North Carolina has a reputation of being the Graveyard of the Atlantic. There are estimates approaching 3,000 shipwrecks around the islands, going back to the first English settlements in America.

We’re a little fond of one of those 3,000 “stories.” Her name is Caribsea. 


Fast Facts

NAME /// Caribsea
COMPLETED /// 1919 - McDougall-Duluth Shipbuilding Co., Duluth MN
OWNER /// Stockard Steamship Co., New York
TYPE /// Steam merchant
TONNAGE /// 2609
HOMEPORT /// New York
ROUTE /// Santiago de Cuba (5 Mar) – Norfolk, Virginia - Baltimore, Maryland
DATE OF ATTACK /// 11 March 1942
CARGO /// 3600 tons of manganese ore
COMPLEMENT /// 28 (21 dead and 7 survivors)
Completed in November 1919 at McDougall-Duluth Shipbuilding Co., Duluth, MN, the Caribsea originally took to the water for U.S. Shipping Board, Washington, D.C., as the Lake Flattery. Three years later she was renamed Buenaventura for Panama Rail Road Co. Inc., and in 1940 received her final name when she was sold to Stockard SS Co. of New York.
Classified as an ocean-going cargo ship, Caribsea was one of fifteen identical Laker-style steamships and had a capacity of 2,609 tons. On her last journey, she was carrying 3,600 tons of ore, a thousand tons more than her stated maximum. Did this extra weight cause the Caribsea to sink so quickly that there was no time to launch lifeboats, damning everyone who was not on deck to go down with the ship?


Wednesday, March 11, 1942

Early in the morning of Wednesday, March 11, 1942, the Caribsea was steaming up the North Carolina coast on her way to Norfolk, VA, from Santiago, Cuba, with a full cargo of highly combustible manganese ore in her cargo holds. At the Navy’s request, Master Nicholas Manolis had reduced the ship’s speed to four knots so that the freighter would approach Cape Hatteras, where U-boats were known to be active, after daylight.
Suddenly, about 11 miles east of the Cape Lookout Lighthouse, the ship was struck on the starboard side at #2 hold by a torpedo fired from U-158, under the command of Kapitänleutnant Erwin Rostin.
Weighted by her heavy cargo, the Caribsea rapidly settled by her head and then was shaken by a boiler explosion.
Three minutes later, only the masts were still visible. The 28 men on board had no time to send distress signals or launch lifeboats, and only the seven men on deck or in the wheelhouse managed to climb onto two rafts that had floated free. Later, they watched the U-boat that had sunk their ship passing within 100 yards.
After ten hours in the water, the survivors managed to attract the attention of a passing freighter, the Norlindo, which picked up the two officers and five crewmen and took them to safety at Cape Henry.

Seaman Jim Baugham Gaskill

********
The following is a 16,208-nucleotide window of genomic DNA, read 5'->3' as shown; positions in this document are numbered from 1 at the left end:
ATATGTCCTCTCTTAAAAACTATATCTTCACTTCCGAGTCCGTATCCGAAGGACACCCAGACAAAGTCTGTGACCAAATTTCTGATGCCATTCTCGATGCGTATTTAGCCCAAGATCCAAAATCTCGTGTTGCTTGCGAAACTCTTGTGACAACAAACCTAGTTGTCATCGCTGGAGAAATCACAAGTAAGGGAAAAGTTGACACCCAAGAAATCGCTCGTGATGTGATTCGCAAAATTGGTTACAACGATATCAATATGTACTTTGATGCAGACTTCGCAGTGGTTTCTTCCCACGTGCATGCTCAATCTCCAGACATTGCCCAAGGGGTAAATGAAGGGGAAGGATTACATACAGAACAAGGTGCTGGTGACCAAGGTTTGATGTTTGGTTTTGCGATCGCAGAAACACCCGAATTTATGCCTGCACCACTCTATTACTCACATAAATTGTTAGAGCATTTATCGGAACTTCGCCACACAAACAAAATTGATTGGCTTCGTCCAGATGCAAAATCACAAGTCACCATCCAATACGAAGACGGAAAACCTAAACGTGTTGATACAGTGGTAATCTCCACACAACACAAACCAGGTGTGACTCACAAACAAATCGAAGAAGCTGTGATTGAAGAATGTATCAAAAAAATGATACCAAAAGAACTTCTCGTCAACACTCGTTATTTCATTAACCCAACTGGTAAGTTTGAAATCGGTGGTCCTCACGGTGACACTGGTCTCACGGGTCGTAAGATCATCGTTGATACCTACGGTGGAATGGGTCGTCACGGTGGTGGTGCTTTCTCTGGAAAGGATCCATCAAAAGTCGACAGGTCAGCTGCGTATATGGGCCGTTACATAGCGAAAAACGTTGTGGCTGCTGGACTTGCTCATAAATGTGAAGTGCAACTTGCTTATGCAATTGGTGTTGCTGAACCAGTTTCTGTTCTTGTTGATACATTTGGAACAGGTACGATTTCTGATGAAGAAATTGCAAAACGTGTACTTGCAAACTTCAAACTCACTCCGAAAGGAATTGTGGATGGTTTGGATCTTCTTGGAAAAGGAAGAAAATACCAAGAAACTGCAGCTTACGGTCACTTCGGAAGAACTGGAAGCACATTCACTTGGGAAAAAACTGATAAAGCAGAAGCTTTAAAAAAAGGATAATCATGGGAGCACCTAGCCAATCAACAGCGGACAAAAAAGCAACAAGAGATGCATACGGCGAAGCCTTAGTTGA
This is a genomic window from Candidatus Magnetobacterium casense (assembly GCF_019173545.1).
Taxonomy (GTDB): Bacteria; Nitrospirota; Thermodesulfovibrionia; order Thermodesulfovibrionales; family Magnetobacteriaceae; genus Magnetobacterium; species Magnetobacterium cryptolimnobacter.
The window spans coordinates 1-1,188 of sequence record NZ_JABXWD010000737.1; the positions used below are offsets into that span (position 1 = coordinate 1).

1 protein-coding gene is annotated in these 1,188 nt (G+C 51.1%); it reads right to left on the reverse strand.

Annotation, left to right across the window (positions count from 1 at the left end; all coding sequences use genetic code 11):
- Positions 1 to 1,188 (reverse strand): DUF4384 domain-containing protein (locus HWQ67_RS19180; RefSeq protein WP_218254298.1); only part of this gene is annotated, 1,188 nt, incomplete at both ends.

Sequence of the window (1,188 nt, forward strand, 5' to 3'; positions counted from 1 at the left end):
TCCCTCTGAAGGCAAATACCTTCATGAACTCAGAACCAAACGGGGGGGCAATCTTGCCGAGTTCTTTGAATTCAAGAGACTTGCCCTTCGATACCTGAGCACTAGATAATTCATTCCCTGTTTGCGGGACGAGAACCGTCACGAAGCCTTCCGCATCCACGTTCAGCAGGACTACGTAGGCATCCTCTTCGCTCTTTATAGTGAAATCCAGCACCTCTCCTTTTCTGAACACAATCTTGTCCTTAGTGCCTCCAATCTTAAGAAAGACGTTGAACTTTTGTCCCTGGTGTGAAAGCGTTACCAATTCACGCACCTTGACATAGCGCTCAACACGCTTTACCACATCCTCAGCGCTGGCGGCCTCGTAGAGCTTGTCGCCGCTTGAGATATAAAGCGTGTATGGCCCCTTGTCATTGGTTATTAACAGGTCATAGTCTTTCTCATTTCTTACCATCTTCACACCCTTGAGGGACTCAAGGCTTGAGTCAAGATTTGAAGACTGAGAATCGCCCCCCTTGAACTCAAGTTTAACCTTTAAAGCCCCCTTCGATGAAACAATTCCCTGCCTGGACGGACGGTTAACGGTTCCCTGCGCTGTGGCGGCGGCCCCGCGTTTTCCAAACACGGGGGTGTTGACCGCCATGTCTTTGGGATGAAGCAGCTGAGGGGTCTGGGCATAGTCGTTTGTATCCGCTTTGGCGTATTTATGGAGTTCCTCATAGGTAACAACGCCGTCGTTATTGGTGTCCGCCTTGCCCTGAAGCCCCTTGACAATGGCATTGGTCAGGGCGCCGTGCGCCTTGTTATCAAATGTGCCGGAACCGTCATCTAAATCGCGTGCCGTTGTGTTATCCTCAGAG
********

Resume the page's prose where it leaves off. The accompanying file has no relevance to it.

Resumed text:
The story that follows might be true . . . or it might not be. But in either case, it makes for a good story!
In mid-March 1942, a rectangular object washed up on the sand at the south end of Ocracoke Island, North Carolina. Chris Gaskill paused in his Saturday stroll along the beach to pick up the object and examine it. To his puzzlement, and then concern, he saw that it was his cousin Jim Baugham Gaskill’s third mate’s license. Truncating his walk, Chris returned to the village and notified Jim’s family and the Coast Guard of his find.
The next day, an employee at the Pamlico Inn, which had been owned and managed by Jim Gaskell’s father, Bill, noticed a floating piece of wreckage banging against the inn’s pier. The timber was fished from the water and revealed whence it came: on it was etched the name “SS Caribsea.”
Now Jim Baugham Gaskill’s family and friends knew for certain his tragic fate.


WWI and WWII off the Coast of North Carolina

From January through July of 1942, German U-boats sank ships off the American east coast with relative impunity. This American Theatre of World War II was the closest area of conflict to the continental United States. Shipping lanes in the Gulf Stream made for easy targets.


Since her sinking in the early years of World War II, the Caribsea has been settled on a flat, sandy plain on the continental shelf, 90 feet below the Atlantic swells, her bow pointing south toward Cuba.
Through the course of the decades, the weight of the windlass has collapsed the metal decks, which have become thin and rotten. The starboard anchor has fallen to the sand, and the port anchor has been buried by debris.
Schools of spadefish, baitfish, mackerel, and amberjacks swim through her disintegrating frame, stingray and cobia nose around her barnacled boilers and bollards, while sand tiger sharks patrol above.

Multispectral Imagery

Dive of the Caribsea Site

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The destruction of enemy shipping by German U-boats was a spectacular feature of both World Wars I and II. The commander of U-boat 158 distinguished himself on his very first war patrol, when he sank five ships. The fourth ship that he sank — and the first U.S. vessel — was the Caribsea.

On June 29, 1942, in waters SSW of Bermuda, U-158 sank the Latvian steamer Everalda and captured several confidential documents, information from which Rostin reported to the BdU via lengthy wireless signals. Picking up these signals, Allied stations were able to pinpoint the position of the U-boat.

In the afternoon of June 30, a PBM-3C Mariner flying boat (pilot Lt. Richard E. Schreder) on anti-submarine patrol from Bermuda surprised the U-boat on the surface by diving out of the sun and dropping two depth charges that detonated directly underneath the stern. U-158 sank immediately, and with her all 54 crew plus the captain of the Everalda and another prisoner were lost.

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